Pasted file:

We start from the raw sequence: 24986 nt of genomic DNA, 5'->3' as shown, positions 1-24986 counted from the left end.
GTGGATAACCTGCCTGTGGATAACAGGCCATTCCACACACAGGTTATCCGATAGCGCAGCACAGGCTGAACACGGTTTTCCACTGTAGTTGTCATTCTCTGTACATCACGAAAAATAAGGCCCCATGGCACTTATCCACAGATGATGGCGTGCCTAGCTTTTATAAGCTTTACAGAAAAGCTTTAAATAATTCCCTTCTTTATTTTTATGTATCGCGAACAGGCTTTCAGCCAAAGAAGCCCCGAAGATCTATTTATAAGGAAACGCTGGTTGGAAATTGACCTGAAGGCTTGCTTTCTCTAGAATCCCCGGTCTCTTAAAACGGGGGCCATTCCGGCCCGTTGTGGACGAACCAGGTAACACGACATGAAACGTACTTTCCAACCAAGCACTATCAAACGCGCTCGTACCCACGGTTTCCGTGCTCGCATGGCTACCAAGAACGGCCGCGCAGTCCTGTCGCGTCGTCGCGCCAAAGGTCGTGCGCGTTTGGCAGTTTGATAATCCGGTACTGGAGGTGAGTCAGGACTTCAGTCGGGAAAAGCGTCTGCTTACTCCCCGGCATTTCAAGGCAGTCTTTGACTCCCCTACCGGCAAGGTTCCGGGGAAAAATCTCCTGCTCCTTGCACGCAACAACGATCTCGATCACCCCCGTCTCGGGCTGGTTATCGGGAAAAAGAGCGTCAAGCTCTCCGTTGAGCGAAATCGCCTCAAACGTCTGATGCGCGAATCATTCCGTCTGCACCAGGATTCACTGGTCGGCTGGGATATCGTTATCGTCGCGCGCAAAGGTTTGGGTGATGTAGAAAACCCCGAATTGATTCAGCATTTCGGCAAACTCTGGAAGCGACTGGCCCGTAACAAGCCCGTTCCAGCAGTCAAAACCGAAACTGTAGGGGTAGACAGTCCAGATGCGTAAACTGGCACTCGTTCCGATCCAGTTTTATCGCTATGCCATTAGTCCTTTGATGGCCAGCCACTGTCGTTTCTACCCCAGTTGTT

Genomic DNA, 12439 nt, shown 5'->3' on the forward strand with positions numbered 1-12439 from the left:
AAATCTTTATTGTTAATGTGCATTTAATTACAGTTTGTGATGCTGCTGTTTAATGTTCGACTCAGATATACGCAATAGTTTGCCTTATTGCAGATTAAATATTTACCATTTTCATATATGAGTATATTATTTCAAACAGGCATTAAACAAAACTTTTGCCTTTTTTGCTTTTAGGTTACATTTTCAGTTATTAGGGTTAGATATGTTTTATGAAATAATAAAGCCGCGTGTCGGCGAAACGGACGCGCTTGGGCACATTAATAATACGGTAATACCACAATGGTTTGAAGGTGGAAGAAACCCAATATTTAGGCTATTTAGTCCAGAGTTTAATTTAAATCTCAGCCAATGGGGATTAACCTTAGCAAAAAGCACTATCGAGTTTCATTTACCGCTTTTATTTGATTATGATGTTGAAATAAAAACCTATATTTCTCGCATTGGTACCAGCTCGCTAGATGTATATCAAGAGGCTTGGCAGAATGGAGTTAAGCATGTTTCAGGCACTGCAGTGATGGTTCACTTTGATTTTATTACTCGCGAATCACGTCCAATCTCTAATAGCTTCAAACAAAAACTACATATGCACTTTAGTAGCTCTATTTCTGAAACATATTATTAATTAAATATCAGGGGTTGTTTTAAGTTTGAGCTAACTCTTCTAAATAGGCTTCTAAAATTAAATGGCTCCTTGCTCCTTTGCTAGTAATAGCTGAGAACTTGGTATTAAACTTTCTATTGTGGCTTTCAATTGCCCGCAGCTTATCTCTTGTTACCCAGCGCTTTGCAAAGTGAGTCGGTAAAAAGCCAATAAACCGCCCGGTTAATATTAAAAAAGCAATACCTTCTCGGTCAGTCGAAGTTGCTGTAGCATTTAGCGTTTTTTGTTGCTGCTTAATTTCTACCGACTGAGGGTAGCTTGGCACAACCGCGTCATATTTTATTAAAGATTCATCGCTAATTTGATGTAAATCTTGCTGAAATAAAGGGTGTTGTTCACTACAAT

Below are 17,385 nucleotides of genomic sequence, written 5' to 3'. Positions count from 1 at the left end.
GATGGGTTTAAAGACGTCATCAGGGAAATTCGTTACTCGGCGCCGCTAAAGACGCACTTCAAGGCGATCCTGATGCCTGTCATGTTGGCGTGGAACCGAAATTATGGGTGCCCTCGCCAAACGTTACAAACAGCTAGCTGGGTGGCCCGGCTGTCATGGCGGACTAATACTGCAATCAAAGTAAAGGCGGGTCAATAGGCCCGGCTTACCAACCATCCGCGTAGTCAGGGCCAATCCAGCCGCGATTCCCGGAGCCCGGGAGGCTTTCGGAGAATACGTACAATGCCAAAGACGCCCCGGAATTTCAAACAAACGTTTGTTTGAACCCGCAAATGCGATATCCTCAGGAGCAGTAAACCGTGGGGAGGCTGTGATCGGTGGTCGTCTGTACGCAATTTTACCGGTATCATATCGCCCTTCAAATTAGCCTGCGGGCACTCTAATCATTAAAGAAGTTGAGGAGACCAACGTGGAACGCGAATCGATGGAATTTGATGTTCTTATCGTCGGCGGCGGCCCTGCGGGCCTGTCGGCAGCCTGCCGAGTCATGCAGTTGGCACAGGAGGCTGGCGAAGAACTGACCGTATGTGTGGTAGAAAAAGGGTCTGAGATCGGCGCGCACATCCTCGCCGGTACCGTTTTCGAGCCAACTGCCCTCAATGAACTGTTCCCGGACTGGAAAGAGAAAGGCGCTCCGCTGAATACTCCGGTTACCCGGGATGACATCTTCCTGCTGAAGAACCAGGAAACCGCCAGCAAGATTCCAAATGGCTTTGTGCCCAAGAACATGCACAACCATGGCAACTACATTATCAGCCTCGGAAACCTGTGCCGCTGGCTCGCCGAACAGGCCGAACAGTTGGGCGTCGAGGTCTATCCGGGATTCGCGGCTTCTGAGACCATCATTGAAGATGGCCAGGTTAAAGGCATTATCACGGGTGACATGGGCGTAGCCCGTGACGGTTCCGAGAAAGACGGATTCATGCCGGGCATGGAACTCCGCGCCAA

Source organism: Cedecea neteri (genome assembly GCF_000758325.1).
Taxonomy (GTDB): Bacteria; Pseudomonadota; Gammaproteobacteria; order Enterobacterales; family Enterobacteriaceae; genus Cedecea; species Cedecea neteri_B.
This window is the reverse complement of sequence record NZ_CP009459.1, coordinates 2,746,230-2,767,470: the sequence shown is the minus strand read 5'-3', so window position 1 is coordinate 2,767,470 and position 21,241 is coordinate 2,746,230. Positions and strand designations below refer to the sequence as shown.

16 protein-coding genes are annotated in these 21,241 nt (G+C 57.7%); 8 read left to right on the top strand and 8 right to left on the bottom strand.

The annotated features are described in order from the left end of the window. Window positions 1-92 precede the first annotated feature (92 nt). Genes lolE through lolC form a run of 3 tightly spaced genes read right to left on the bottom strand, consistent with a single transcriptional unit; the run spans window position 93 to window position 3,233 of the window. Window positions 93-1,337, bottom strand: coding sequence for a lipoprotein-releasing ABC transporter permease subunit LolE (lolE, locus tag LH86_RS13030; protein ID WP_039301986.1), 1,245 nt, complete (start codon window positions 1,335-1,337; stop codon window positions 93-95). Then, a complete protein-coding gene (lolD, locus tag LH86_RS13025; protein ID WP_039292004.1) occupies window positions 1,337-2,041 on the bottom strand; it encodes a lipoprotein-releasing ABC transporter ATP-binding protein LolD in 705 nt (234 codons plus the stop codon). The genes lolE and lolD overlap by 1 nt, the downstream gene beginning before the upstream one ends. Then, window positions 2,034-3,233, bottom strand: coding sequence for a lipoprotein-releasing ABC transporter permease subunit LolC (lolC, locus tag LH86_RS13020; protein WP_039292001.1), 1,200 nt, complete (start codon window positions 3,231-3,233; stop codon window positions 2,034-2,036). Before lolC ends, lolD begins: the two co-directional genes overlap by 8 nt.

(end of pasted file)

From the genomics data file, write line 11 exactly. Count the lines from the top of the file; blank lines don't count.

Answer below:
The annotated features are described in order from the left end of the window. Window positions 1-92 precede the first annotated feature (92 nt). Genes lolE through lolC form a run of 3 tightly spaced genes read right to left on the bottom strand, consistent with a single transcriptional unit; the run spans window position 93 to window position 3,233 of the window. Window positions 93-1,337, bottom strand: coding sequence for a lipoprotein-releasing ABC transporter permease subunit LolE (lolE, locus tag LH86_RS13030; protein ID WP_039301986.1), 1,245 nt, complete (start codon window positions 1,335-1,337; stop codon window positions 93-95). Then, a complete protein-coding gene (lolD, locus tag LH86_RS13025; protein ID WP_039292004.1) occupies window positions 1,337-2,041 on the bottom strand; it encodes a lipoprotein-releasing ABC transporter ATP-binding protein LolD in 705 nt (234 codons plus the stop codon). The genes lolE and lolD overlap by 1 nt, the downstream gene beginning before the upstream one ends. Then, window positions 2,034-3,233, bottom strand: coding sequence for a lipoprotein-releasing ABC transporter permease subunit LolC (lolC, locus tag LH86_RS13020; protein WP_039292001.1), 1,200 nt, complete (start codon window positions 3,231-3,233; stop codon window positions 2,034-2,036). Before lolC ends, lolD begins: the two co-directional genes overlap by 8 nt.